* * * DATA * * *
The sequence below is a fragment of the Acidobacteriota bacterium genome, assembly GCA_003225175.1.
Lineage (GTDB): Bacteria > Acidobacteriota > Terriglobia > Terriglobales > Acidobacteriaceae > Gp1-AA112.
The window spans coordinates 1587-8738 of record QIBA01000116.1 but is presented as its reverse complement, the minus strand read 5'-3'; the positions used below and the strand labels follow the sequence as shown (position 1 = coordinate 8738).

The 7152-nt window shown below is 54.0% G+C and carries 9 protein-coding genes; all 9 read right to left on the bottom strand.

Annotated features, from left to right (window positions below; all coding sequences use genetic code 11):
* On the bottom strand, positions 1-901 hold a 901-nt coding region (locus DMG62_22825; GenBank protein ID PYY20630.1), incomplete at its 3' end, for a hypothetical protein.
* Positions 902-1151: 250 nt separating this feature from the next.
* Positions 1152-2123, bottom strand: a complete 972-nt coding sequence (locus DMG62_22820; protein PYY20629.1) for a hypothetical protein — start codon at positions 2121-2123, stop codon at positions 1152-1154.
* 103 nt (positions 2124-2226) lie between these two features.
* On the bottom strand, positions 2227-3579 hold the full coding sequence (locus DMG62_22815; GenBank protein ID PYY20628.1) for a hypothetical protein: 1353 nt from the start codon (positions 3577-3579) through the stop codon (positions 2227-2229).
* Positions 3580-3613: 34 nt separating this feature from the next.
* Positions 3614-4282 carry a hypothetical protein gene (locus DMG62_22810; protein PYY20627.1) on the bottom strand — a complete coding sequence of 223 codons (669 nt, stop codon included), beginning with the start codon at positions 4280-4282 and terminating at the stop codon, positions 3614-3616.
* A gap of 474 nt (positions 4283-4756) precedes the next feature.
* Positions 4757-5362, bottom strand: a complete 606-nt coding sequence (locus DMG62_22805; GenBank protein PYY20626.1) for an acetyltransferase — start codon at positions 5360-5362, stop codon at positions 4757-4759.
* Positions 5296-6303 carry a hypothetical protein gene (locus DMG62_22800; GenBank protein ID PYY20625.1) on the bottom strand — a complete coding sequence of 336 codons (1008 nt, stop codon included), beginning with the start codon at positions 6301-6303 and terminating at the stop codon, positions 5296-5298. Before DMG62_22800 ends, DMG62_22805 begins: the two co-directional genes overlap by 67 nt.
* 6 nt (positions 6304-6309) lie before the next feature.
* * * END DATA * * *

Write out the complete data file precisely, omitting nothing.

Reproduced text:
The sequence below is a fragment of the Acidobacteriota bacterium genome, assembly GCA_003225175.1.
Lineage (GTDB): Bacteria > Acidobacteriota > Terriglobia > Terriglobales > Acidobacteriaceae > Gp1-AA112.
The window spans coordinates 1587-8738 of record QIBA01000116.1 but is presented as its reverse complement, the minus strand read 5'-3'; the positions used below and the strand labels follow the sequence as shown (position 1 = coordinate 8738).

The 7152-nt window shown below is 54.0% G+C and carries 9 protein-coding genes; all 9 read right to left on the bottom strand.

Annotated features, from left to right (window positions below; all coding sequences use genetic code 11):
* On the bottom strand, positions 1-901 hold a 901-nt coding region (locus DMG62_22825; GenBank protein ID PYY20630.1), incomplete at its 3' end, for a hypothetical protein.
* Positions 902-1151: 250 nt separating this feature from the next.
* Positions 1152-2123, bottom strand: a complete 972-nt coding sequence (locus DMG62_22820; protein PYY20629.1) for a hypothetical protein — start codon at positions 2121-2123, stop codon at positions 1152-1154.
* 103 nt (positions 2124-2226) lie between these two features.
* On the bottom strand, positions 2227-3579 hold the full coding sequence (locus DMG62_22815; GenBank protein ID PYY20628.1) for a hypothetical protein: 1353 nt from the start codon (positions 3577-3579) through the stop codon (positions 2227-2229).
* Positions 3580-3613: 34 nt separating this feature from the next.
* Positions 3614-4282 carry a hypothetical protein gene (locus DMG62_22810; protein PYY20627.1) on the bottom strand — a complete coding sequence of 223 codons (669 nt, stop codon included), beginning with the start codon at positions 4280-4282 and terminating at the stop codon, positions 3614-3616.
* A gap of 474 nt (positions 4283-4756) precedes the next feature.
* Positions 4757-5362, bottom strand: a complete 606-nt coding sequence (locus DMG62_22805; GenBank protein PYY20626.1) for an acetyltransferase — start codon at positions 5360-5362, stop codon at positions 4757-4759.
* Positions 5296-6303 carry a hypothetical protein gene (locus DMG62_22800; GenBank protein ID PYY20625.1) on the bottom strand — a complete coding sequence of 336 codons (1008 nt, stop codon included), beginning with the start codon at positions 6301-6303 and terminating at the stop codon, positions 5296-5298. Before DMG62_22800 ends, DMG62_22805 begins: the two co-directional genes overlap by 67 nt.
* 6 nt (positions 6304-6309) lie before the next feature.